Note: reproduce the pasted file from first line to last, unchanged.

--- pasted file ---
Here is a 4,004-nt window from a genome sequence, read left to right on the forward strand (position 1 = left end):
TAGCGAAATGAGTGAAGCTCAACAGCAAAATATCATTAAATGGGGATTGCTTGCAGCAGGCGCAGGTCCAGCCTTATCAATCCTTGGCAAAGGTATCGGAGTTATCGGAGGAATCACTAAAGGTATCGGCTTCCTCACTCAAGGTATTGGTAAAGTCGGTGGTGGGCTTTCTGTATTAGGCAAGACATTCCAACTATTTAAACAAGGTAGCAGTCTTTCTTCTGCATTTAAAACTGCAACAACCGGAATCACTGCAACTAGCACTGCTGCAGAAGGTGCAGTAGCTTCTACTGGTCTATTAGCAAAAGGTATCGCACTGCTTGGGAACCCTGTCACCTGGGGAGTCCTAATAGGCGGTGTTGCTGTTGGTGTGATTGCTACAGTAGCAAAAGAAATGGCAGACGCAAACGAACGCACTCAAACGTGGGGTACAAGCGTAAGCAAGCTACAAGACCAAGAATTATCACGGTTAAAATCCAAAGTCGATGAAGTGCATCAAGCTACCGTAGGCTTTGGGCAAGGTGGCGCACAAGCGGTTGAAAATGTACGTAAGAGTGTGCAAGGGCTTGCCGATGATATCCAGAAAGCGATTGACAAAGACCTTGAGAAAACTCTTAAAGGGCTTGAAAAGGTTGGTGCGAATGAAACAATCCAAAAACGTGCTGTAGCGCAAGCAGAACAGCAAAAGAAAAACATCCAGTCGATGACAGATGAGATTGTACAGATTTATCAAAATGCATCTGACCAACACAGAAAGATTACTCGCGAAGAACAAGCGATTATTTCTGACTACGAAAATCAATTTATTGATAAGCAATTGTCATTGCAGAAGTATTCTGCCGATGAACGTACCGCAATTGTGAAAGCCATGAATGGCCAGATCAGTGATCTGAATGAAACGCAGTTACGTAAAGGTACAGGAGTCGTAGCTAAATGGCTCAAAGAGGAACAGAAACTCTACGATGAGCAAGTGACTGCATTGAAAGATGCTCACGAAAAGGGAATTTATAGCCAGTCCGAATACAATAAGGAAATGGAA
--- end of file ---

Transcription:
Here is a 4,004-nt window from a genome sequence, read left to right on the forward strand (position 1 = left end):
TAGCGAAATGAGTGAAGCTCAACAGCAAAATATCATTAAATGGGGATTGCTTGCAGCAGGCGCAGGTCCAGCCTTATCAATCCTTGGCAAAGGTATCGGAGTTATCGGAGGAATCACTAAAGGTATCGGCTTCCTCACTCAAGGTATTGGTAAAGTCGGTGGTGGGCTTTCTGTATTAGGCAAGACATTCCAACTATTTAAACAAGGTAGCAGTCTTTCTTCTGCATTTAAAACTGCAACAACCGGAATCACTGCAACTAGCACTGCTGCAGAAGGTGCAGTAGCTTCTACTGGTCTATTAGCAAAAGGTATCGCACTGCTTGGGAACCCTGTCACCTGGGGAGTCCTAATAGGCGGTGTTGCTGTTGGTGTGATTGCTACAGTAGCAAAAGAAATGGCAGACGCAAACGAACGCACTCAAACGTGGGGTACAAGCGTAAGCAAGCTACAAGACCAAGAATTATCACGGTTAAAATCCAAAGTCGATGAAGTGCATCAAGCTACCGTAGGCTTTGGGCAAGGTGGCGCACAAGCGGTTGAAAATGTACGTAAGAGTGTGCAAGGGCTTGCCGATGATATCCAGAAAGCGATTGACAAAGACCTTGAGAAAACTCTTAAAGGGCTTGAAAAGGTTGGTGCGAATGAAACAATCCAAAAACGTGCTGTAGCGCAAGCAGAACAGCAAAAGAAAAACATCCAGTCGATGACAGATGAGATTGTACAGATTTATCAAAATGCATCTGACCAACACAGAAAGATTACTCGCGAAGAACAAGCGATTATTTCTGACTACGAAAATCAATTTATTGATAAGCAATTGTCATTGCAGAAGTATTCTGCCGATGAACGTACCGCAATTGTGAAAGCCATGAATGGCCAGATCAGTGATCTGAATGAAACGCAGTTACGTAAAGGTACAGGAGTCGTAGCTAAATGGCTCAAAGAGGAACAGAAACTCTACGATGAGCAAGTGACTGCATTGAAAGATGCTCACGAAAAGGGAATTTATAGCCAGTCCGAATACAATAAGGAAATGGAA